Author: GLE Team | Published on 1 August 2023


'My bedroom' is a writing task that requires learners to describe in detail their bedroom so that a partner could draw it accurately. 

Stage 1: warm up

Show an image of a room or if this is not possible, ask learners to share vocabulary that could be used to describe the room you are in You can also ask hem to write what they can see in the room – they should note down nouns, adjectives and adverbials e.g items, colours, sizes, images, shapes. Note down words. Discuss nouns, adjectives etc. and the roles of these. If synonyms are mentioned, group these together/ mention the item using simple tense.   

Stage 2

Give an opening sentence of the image/room you are in and ask learners to collaborate for 5 minutes on follow up sentences that would describe the setting in great detail. After the time is up, ask for volunteers to share their co-constructed sentences and add these to your own to create a shared piece of writing as an example. 

Stage 3

Explain to the learners that they will need to write a description of their bedroom so that the reader can vividly imagine it. Their description should be so good and clear that someone reading it could draw their room. They will have 15 minutes (or however long it takes) to create their piece of descriptive writing.

Stage 4

When the time is up, collect all the writing and redistribute at random. They must now draw the bedroom that they have been given the description of. Allow 10 minutes or however long possible for this.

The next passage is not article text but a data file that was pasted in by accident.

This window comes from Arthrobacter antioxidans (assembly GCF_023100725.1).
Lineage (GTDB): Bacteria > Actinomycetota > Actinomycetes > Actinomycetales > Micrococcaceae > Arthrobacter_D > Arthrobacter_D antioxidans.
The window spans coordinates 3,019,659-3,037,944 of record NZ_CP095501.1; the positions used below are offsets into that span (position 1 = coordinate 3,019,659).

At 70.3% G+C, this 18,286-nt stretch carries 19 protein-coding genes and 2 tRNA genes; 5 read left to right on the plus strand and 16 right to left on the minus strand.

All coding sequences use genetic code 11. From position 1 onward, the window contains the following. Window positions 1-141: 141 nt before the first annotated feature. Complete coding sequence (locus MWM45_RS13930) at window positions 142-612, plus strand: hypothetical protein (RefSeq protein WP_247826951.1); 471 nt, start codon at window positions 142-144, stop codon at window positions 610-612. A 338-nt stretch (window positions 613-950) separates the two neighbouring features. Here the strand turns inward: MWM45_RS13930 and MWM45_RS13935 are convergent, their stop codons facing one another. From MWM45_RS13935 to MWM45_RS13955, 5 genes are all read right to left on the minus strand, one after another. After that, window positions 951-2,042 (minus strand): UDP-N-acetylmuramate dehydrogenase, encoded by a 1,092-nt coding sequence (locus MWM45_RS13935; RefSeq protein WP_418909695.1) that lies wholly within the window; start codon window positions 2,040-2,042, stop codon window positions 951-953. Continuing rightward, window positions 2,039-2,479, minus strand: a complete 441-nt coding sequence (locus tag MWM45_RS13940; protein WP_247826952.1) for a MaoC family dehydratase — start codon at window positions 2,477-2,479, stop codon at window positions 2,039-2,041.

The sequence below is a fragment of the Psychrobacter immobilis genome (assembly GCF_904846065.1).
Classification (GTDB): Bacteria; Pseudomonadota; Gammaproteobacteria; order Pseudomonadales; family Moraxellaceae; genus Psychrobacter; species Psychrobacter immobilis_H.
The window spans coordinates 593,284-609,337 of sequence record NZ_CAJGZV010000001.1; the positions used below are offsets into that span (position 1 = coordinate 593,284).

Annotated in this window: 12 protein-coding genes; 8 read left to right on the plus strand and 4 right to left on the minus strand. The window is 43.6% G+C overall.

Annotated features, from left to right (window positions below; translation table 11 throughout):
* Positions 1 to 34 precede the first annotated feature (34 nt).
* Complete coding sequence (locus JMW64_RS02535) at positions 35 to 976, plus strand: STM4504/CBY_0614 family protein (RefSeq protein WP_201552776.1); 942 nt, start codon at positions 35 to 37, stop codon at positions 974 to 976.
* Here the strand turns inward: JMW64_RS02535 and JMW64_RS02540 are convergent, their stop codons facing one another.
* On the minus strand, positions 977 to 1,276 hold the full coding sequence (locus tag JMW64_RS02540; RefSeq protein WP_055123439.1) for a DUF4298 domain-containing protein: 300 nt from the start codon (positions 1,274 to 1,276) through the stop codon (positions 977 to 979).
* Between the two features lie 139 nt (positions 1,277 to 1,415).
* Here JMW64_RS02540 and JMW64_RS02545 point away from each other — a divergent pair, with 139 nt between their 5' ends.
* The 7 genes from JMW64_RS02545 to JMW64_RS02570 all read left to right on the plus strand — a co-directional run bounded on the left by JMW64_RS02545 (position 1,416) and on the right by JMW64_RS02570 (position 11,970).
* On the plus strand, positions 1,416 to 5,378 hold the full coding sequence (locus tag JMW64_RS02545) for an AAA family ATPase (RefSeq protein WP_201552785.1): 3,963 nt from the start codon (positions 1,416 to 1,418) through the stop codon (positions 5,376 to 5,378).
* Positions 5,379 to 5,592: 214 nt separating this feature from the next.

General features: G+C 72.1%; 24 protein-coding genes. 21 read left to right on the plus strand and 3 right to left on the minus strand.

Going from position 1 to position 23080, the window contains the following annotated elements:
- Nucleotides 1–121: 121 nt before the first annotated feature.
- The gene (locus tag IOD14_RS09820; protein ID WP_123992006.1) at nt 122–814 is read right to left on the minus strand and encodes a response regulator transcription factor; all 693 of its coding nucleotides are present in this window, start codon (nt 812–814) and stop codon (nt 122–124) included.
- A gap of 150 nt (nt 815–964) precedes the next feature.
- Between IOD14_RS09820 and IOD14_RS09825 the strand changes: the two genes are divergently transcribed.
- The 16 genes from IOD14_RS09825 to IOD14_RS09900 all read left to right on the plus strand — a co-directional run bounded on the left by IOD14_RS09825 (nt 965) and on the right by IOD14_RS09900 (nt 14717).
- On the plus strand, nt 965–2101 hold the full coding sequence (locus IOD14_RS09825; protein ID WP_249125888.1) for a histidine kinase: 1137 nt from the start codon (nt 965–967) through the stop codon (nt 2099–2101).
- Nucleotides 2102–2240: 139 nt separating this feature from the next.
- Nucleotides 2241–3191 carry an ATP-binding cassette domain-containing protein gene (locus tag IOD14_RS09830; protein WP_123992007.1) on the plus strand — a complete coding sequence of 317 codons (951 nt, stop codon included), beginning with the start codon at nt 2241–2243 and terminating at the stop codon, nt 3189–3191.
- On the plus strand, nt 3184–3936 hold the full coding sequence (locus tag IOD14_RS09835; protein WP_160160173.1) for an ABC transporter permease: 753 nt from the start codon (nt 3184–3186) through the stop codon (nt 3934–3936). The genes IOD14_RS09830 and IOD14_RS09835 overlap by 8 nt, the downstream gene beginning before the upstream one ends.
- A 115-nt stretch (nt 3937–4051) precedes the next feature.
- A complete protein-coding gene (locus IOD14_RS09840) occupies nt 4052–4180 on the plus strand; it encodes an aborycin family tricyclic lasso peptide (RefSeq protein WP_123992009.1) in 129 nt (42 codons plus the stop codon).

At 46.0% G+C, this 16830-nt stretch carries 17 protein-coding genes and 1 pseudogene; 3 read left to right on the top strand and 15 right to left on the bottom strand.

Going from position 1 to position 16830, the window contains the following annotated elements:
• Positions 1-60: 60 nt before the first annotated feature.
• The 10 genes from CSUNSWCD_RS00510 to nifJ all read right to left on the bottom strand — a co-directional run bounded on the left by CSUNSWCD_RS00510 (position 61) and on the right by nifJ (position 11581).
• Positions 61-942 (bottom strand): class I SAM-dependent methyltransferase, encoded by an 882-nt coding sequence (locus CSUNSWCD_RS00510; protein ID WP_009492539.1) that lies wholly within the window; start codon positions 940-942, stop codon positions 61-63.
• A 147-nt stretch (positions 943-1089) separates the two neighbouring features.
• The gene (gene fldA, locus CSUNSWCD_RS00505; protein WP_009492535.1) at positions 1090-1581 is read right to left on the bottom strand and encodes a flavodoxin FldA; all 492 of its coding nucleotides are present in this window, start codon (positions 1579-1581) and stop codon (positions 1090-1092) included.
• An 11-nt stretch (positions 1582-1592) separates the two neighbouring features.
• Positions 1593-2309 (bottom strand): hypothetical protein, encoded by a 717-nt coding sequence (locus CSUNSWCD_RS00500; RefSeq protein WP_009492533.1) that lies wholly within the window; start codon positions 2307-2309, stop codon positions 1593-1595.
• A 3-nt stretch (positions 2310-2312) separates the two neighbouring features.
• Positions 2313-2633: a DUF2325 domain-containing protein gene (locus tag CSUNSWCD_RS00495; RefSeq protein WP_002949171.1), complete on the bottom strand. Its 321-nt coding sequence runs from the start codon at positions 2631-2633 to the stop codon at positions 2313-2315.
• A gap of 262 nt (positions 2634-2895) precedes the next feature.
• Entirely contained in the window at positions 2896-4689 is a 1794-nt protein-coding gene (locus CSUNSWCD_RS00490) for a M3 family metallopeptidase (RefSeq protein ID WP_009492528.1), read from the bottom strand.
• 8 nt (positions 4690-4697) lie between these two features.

Stage 5

As a next step, ask the learners to try and identify which of their peers bedrooms they could have drawn. What clues are there? Pick up on any clues that link to gender stereotypes, such as ‘a trophy’, ‘football poster’, ‘toy car’ might all be stereotypically linked to learners identifying as male, and ‘doll’, ‘pink cushion’, ‘flowers’ might be stereotypically linked to learners identifying as female. 

Stage 6

Discuss any of these gendered assumptions and ask whether anyone identifying as a gender different to the stereotype has that in their room or likes those things. 

Gender Responsive Notes: Ensure gender neutral language throughout; random allocation of learning to ensure gender of writers remains unknown in order to identify gendered language; ensure answers are taken from a variety of learners; the opportunity to analyse a piece of writing created by learners through a gender lens.


Noun: naming word, e.g. cat

Adjective: describes the noun, e.g. small

Synonym: a word with the same meaning e.g. big and massive 

Gender Stereotypes: a generalised view or preconception about attributes or characteristics, or the roles that are or ought to be possessed by, or performed by, women and men. A gender stereotype is harmful when it limits learners’ capacity to develop their personal abilities, pursue their education opportunities, professional careers and/or make choices about their lives. For example, it is a common stereotype that men should be confident and aggressive, and women are quieter and passive. 

Gender Neutral Language: language that avoids bias towards a particular sex or gender. In English, this includes use of nouns that are not gender-specific to refer to roles or professions, formation of phrases in a coequal manner, and discontinuing the blanket use of male or female terms. For example, it’s referring to someone you don’t know as “they” rather than using the pronoun “he” or “she,” or  perhaps addressing a group as “everyone” rather than saying, “Hey, guys, and adapting gendered terms such as businessman to business person instead.

Want to know more about the GLE Team?

In a groundbreaking initiative, the British Council, under the English Connects programme, undertook a transformative mission to champion gender-inclusive practices in Sub-Saharan Africa with a cohort of 41 dedicated teacher educators and teachers from Ethiopia, Nigeria, Senegal, South Africa and Sudan. This dynamic group referred to as the GLE Team worked together to design this resource.

Read about our Creating Gender Pedagogy Resources for Teachers project: